“High among the reasons for this crisis is the difficulty of being a Japanese parent. Working mothers are still treated as an aberration; inadequate nursery care and lack of flexibility in the workplace often enforces a choice between career and family; many people, especially women, choose the former. However, there is something more mysterious going on: a growing distaste among the young for relationships.”
Japan has long been the demographic pressure cooker of the developed world: steadfastly refusing to relax its closed door immigration policy, despite a record 5,000 applications for asylum in 2015 – of which 11 were accepted – and the unprecedented workforce crisis induced by its ageing population and falling birth-rate. As The Times reports, ‘1.3 million Japanese died last year, but only a million were born. The total fertility rate, the number of children the average woman will bear in a lifetime, is 1.43, far below the “replacement rate” of 2.1. Old people are living longer and longer but the bill for their pensions and medical bills falls to a shrinking number of taxpayers’. As a result, Government estimates last year projected a workforce reduction of 7.9 million (12.4%) to 55.61 million in 2030. Its 128 million strong population is estimated to fall to 86 million in 2060; 40% of that total will be 65 or over.
In its excellent Demographic Destiny series, the WSJ last year charted the creative approaches already being used to harness Japan’s pensioner workforce; the exo-skeleton clad septuagenarians heavy lifting in the factories; the robot-run care homes fending off Alzheimer’s with memory games – highlighting the paradox of innovation that has always sat at the heart of Japan’s deeply preservationist culture.
Now, in the wake of a new sluggish economic reality – which aims to boost GDP from the current 491 trillion yen to 600 trillion yen [5 trillion US dollars] by the end of the decade – a new crisis of youth is emerging which spells even more dire demographic consequences.
Millions of young adults are turning away from relationships and marriage: caught in the crossfire of deeply traditional social norms and changing economic trajectories. Men, no longer assured of the ‘Salaryman’ path of steady, lucrative corporate work and shamed by their inability to provide for a wife, are opting out; women, increasingly unwilling to sacrifice work for motherhood in a culture where the two remain mutually exclusive, are doing the same. A recent survey of 5,300 18-43 year olds found that 70% men of 60% were not in a relationship; 42 and 44 per cent respectively had never one. Combined with the decline of traditional matchmakers and the ferociously abstinence-based education in schools, ‘“the research is consistent,” says Masahiro Yamada, a professor of sociology at Chuo University in Tokyo. “Japanese young people are losing interest in, and a desire for, relationships.”’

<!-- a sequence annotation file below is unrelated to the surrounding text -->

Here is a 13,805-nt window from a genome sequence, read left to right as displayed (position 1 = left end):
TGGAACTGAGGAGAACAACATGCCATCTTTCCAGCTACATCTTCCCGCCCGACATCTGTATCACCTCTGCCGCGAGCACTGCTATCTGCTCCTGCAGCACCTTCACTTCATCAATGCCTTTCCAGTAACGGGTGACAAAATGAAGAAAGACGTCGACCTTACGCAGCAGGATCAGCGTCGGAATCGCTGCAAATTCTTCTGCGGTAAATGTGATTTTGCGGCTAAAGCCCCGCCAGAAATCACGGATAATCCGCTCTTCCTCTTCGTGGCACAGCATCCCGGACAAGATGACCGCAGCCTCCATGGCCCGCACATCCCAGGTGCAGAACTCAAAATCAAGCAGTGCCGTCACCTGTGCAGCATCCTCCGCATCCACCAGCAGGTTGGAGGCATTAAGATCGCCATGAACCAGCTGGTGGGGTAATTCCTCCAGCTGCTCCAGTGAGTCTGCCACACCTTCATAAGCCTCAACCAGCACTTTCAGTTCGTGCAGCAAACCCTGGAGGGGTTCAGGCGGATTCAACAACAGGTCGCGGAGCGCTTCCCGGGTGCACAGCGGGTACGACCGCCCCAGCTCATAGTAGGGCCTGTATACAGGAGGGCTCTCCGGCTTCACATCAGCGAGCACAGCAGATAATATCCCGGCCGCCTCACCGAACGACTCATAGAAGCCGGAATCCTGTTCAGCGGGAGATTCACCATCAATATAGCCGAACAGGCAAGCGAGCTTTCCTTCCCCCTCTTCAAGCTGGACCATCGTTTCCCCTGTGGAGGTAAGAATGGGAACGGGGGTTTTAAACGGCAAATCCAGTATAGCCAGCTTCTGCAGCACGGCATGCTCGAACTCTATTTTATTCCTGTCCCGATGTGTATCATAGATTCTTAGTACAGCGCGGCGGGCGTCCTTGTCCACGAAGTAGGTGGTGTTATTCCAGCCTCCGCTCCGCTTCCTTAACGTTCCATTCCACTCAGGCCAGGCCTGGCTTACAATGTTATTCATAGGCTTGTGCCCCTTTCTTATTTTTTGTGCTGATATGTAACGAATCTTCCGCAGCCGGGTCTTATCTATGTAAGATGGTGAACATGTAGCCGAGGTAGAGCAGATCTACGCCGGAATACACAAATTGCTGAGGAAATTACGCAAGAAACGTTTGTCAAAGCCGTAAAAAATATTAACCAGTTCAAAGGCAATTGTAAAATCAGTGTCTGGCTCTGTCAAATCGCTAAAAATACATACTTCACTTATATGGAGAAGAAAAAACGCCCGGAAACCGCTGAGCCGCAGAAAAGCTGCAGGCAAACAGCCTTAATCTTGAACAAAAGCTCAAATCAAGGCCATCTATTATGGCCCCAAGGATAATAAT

Add to this the growing recognition of the hikikomori – individuals, mostly young males, who entomb themselves in their bedrooms, for months, years, or even decades at a time; rejecting the intensely pressurised education system with its years of evening ‘cram school’; uniform routes to success; declining opportunities and prevalence of Karoshi, or ‘death from overwork’ (a quarter of all Japanese companies log more than 80 hours of overtime a month per employee ) – and there is no doubt that Japan is in the grip of a deep cultural crisis.
Though exact figures remain elusive, a 2016 study by the Japanese government estimated that there were roughly 541,000 hikikomori; enabled, through a culture of parental dependence and technological escapism, to abdicate completely from education, work, child-rearing or indeed caring for their ageing parents – a figure that is sure to increase as the pressures of modernity continue to collide with tradition. As the New York Times observes, ‘a leaner global economy… demands the kinds of skills – independent thinking, communication, entrepreneurship – that many parents and schools don’t teach. Boys have spent their young lives being educated for a work system that has shrivelled, leaving many feeling inadequate and stuck.’